ICM Final

I want to continue upon the idea of the nude and it’s viewer.  I’ve been thinking a lot of the different ways a nude can be shot, and interpreted.  The gaze of a voyeur, a lover, a compatriot, or a family member and how these have evolved and changed over time.


                The Venus of Urbino by Titian


Olympia by Manet


Grand Odalisque by Jean Auguste Dominique Ingres and by Lalla Essaydi

woodman_untitled_providence_p064-web– Francesca Woodman


– Sally Mann


-Les Krims


-Flor Garduño


-Mona Kuhn


-Lucien Clergue

I want to make an interactive piece where the viewer can change various photographic nudes.  I want to take pieces of some of my favorite photographs and make them features which can be added to other photos.

  • The viewer can add props to the photos to make them more humorous, surreal, sexual or somber.


  • The viewer can overlay filters: color tints, shadows, fractals and lace.

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  • The viewer can include themselves in the photo (create capture video) in different ways.  They can add their head to the body (similar to the Francesca Woodman image)
  • The viewer can have a caption.

This will allow the viewer to make the frame in which they see the image known (if they wish) or allow them to change the frame in which they see it.

Surreal? Add a fish on their head.  Sexual? Add



Men act and women appear. Men look at women.  Women watch themselves being looked at.”                   – John Berger, Ways of Seeing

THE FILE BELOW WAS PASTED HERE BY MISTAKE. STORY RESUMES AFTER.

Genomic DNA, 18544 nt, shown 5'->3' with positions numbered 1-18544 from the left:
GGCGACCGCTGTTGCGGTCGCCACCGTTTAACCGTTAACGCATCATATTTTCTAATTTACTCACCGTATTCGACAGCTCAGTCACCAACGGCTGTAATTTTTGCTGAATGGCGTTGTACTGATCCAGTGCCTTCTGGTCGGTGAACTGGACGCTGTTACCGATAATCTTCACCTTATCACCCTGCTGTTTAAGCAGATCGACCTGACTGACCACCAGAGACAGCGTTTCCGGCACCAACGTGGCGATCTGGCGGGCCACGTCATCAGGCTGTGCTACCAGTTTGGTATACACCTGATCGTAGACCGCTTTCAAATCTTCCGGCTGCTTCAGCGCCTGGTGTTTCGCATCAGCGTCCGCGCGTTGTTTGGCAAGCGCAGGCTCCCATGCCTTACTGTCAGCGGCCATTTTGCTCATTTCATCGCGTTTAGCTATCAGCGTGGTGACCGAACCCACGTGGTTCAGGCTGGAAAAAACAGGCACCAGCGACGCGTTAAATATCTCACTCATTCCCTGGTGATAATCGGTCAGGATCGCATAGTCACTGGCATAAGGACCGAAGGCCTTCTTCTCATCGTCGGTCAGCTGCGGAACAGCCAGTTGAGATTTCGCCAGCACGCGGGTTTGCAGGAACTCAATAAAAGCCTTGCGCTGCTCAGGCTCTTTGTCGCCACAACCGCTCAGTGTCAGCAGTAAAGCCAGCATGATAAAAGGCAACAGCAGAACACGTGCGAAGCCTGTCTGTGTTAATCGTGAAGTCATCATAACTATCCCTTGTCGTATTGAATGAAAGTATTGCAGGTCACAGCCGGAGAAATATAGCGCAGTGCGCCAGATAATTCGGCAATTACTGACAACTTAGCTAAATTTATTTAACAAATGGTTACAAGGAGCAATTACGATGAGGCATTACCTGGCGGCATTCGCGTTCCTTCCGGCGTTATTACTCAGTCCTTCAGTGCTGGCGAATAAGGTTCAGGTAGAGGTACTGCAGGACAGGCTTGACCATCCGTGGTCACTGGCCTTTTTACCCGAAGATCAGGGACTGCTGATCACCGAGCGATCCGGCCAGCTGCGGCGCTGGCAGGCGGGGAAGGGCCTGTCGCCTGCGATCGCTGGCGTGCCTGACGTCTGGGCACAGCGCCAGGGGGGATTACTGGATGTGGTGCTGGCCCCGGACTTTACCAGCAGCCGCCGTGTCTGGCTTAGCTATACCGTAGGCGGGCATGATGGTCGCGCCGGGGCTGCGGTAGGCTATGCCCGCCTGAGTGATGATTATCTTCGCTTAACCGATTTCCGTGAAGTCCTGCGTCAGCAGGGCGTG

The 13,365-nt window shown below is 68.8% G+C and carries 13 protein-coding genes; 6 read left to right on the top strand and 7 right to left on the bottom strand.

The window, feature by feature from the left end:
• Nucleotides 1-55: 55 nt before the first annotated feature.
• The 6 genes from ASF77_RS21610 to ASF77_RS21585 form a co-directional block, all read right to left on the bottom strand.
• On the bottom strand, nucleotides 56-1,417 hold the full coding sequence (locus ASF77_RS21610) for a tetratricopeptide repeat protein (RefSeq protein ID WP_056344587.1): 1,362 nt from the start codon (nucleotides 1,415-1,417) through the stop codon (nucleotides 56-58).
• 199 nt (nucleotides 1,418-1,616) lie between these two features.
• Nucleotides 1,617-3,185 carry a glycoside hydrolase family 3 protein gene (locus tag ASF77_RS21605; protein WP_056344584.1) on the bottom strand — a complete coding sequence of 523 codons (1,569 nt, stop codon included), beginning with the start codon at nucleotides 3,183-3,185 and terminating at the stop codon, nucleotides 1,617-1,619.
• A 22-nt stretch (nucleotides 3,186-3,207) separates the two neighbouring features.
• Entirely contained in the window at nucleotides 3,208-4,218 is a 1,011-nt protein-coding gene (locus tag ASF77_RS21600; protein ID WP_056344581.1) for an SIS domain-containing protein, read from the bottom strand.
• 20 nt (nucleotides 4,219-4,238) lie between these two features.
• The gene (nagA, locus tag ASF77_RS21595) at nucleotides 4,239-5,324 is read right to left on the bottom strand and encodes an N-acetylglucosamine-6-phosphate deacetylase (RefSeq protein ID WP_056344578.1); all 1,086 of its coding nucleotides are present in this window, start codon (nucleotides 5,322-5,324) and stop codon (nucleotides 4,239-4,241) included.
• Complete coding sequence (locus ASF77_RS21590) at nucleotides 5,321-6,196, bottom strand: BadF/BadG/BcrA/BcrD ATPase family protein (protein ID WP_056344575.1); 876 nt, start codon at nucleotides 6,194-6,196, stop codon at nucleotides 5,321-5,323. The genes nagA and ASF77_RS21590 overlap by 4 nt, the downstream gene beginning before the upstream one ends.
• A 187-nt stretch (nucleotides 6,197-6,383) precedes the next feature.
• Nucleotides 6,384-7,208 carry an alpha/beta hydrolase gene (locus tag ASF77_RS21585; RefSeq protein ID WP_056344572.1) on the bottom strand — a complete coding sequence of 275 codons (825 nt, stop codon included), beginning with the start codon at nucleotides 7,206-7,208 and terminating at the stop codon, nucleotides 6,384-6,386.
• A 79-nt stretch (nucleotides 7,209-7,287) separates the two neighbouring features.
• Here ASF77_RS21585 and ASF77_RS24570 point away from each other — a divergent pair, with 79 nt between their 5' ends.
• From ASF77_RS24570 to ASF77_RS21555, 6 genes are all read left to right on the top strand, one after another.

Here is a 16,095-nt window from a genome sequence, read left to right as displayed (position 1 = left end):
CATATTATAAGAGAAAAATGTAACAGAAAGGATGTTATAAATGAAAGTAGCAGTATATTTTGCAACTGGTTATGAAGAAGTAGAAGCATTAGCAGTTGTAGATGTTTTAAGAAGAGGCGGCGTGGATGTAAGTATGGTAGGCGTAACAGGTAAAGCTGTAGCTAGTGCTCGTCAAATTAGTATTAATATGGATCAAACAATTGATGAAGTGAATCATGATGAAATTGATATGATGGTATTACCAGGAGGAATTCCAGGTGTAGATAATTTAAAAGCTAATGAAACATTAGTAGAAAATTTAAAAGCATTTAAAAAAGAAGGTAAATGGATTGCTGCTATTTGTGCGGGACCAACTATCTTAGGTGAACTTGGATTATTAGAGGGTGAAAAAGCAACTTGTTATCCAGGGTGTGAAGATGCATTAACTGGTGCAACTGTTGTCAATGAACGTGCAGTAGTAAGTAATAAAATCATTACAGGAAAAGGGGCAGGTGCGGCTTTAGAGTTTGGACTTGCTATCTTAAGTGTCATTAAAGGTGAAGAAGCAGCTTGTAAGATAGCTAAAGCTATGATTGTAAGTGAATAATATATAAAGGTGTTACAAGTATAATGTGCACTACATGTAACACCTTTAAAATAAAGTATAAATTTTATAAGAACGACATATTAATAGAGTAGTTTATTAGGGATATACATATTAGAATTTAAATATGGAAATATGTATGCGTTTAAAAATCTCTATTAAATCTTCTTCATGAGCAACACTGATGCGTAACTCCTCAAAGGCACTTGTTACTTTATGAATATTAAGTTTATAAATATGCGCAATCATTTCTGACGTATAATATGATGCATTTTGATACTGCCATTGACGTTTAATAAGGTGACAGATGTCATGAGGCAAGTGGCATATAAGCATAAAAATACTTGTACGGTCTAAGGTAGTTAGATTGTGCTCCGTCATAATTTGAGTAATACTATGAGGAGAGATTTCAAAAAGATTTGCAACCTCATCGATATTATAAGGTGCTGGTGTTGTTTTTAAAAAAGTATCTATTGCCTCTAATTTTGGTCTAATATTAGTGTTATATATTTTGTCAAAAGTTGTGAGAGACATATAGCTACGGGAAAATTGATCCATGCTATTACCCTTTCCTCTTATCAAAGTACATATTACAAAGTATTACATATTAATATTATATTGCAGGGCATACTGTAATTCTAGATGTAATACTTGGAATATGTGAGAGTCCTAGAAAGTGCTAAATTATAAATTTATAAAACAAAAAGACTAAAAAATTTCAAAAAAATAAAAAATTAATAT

“She is not naked as she is.  She is naked as the spectator sees her.”                                                                     –  John Berger, Ways of Seeing

“To be naked is to be oneself. To be nude is to be seen naked by others and yet not recognized for oneself.  A naked body has to be seen as an object in order to become a nude.  Nakedness reveals itself.  Nudity is placed on display.”                                                                               – John Berger, Ways of Seeing

“Not to say that the artist’s work — similar to pornography isn’t also evocative.  But unlike, pornography, it doesn’t appeal exclusively to our senses or carnal appetites.  It also engages our aesthetic judgement about how this or that figure illustrates and ideal of human beauty.”          – Leon F Seltzer, Psychologist

“The aim of the pornographer is hardly to help his or her (most likely his) audience rejoice in the human form — or in some way honor physical intimacy, or the joys of the flesh.  Rather, the objective (typically leaving little or nothing to the imagination is to “turn on” the viewer…. Admittedly the erotic might end up having the same effect.  Still, the ideal behind erotica is to transcend its literally provocative subject  –to add a third dimension if you will.  In aspiring to celebrate the varieties of sexual bliss, and the universal desire for carnal union (which, deep within, might just carry hints of the divine).”                                                            – Leon F Seltzer, Psychologist